Back in 2008 when I was still a developing gearhead, I fell deeply in love with the Smart Fortwo. I loved the little car so much that I proudly proclaimed at my high school lunch table that a Smart was my dream car. I kept dreaming despite the laughs, and to this day the car at the tippy top of all of my lists is a Smart Crossblade. This car is an example of one of the few times that an automaker puts a concept car into production with few changes. The Crossblade is a rare car with no more than 2,000 built, and it’s even rarer here in America. But you can buy this 2002 Crossblade for sale on Cars & Bids and own one of the wildest cars ever put into production.
Smart was founded in 1994 as Micro Compact Car AG and launched in late 1997 with the City Coupé (later renamed Fortwo in 2004). However, it can be argued that its history goes back to the 1970s. Mercedes-Benz began experimentation with the concept of a two-seat economical compact car in 1972. Nothing reached production, but the automaker continued experimenting with the idea into the 1980s. A notable example is the 1981 Mercedes-Benz NAFA concept, which looks like what a Smart could have looked like in the 1980s.
During this same era in the 1980s, engineers in a completely different industry would work on their own innovation. Elmar Mock, Jacques Müller, and Ernst Thomke invented a stylish watch. Their company, Swatch, would fall under the umbrella of SMH, run by businessman Nicolas Hayek. Hayek loved what Swatch (a contraction of “second watch”) did for the watch world and thought that the automotive industry was sorely lacking a similar concept. Swatch watches weren’t just cheap, but they were stylish, trendy, and effortlessly customizable. Hayek got to work on making what would eventually be called the Swatchmobile, a customizable trendy car with a hybrid or electric drivetrain that would cost around 10,000 Swiss francs.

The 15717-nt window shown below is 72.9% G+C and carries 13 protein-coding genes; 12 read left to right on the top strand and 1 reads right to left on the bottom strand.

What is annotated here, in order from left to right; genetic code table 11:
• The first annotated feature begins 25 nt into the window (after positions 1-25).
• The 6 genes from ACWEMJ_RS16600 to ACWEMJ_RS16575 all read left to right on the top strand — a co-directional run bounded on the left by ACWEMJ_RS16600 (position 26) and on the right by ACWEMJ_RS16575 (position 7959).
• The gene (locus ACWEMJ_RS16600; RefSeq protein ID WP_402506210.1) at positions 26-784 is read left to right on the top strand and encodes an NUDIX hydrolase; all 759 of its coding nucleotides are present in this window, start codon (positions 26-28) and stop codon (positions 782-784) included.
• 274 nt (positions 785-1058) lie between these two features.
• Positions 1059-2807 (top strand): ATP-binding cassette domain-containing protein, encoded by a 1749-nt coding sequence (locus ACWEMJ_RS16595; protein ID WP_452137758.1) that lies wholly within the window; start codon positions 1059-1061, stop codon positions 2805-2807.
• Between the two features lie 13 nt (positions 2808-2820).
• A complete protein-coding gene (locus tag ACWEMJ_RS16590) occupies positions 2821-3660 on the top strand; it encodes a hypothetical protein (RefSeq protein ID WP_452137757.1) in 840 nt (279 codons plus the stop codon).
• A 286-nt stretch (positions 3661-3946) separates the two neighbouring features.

Today, we know that Smart is a subsidiary of Mercedes-Benz. And as of 2019, half of it is owned by Geely. But that wasn’t always the case. Hayek originally chose Volkswagen to bring his vehicle into reality. Unfortunately, when Ferdinand Piëch became CEO of Volkswagen in 1993, the Swatchmobile was dropped in favor of the Volkswagen Lupo 3L.
I used to wonder what a Volkswagen-built Smart would be like. Thanks to a 2001 piece by Brand eins Online, a German business magazine, we now know that Smart’s Swiss engineers weren’t fond of what Volkswagen was doing. Allegedly, Hayek’s Swiss team felt that the initial Volkswagen development was designing what sounds like a real snorefest: